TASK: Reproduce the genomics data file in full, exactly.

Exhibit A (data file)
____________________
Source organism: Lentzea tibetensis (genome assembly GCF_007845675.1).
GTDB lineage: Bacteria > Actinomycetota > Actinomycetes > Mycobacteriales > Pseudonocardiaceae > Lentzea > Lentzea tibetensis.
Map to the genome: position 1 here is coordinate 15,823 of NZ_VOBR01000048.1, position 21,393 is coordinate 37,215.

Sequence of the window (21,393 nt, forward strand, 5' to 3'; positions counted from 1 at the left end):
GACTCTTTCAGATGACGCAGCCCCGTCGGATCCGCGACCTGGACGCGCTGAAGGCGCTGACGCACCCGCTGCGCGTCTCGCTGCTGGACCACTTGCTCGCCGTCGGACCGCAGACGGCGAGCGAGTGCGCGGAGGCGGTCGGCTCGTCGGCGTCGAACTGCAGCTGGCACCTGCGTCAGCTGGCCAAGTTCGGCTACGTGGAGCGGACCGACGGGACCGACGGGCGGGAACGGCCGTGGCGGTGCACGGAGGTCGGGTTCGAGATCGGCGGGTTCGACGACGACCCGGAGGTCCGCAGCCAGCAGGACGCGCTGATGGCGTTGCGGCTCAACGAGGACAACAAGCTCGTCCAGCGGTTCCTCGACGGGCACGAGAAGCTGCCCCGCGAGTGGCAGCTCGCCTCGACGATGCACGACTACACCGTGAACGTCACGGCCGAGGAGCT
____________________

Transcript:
Source organism: Lentzea tibetensis (genome assembly GCF_007845675.1).
GTDB lineage: Bacteria > Actinomycetota > Actinomycetes > Mycobacteriales > Pseudonocardiaceae > Lentzea > Lentzea tibetensis.
Map to the genome: position 1 here is coordinate 15,823 of NZ_VOBR01000048.1, position 21,393 is coordinate 37,215.

Sequence of the window (21,393 nt, forward strand, 5' to 3'; positions counted from 1 at the left end):
GACTCTTTCAGATGACGCAGCCCCGTCGGATCCGCGACCTGGACGCGCTGAAGGCGCTGACGCACCCGCTGCGCGTCTCGCTGCTGGACCACTTGCTCGCCGTCGGACCGCAGACGGCGAGCGAGTGCGCGGAGGCGGTCGGCTCGTCGGCGTCGAACTGCAGCTGGCACCTGCGTCAGCTGGCCAAGTTCGGCTACGTGGAGCGGACCGACGGGACCGACGGGCGGGAACGGCCGTGGCGGTGCACGGAGGTCGGGTTCGAGATCGGCGGGTTCGACGACGACCCGGAGGTCCGCAGCCAGCAGGACGCGCTGATGGCGTTGCGGCTCAACGAGGACAACAAGCTCGTCCAGCGGTTCCTCGACGGGCACGAGAAGCTGCCCCGCGAGTGGCAGCTCGCCTCGACGATGCACGACTACACCGTGAACGTCACGGCCGAGGAGCT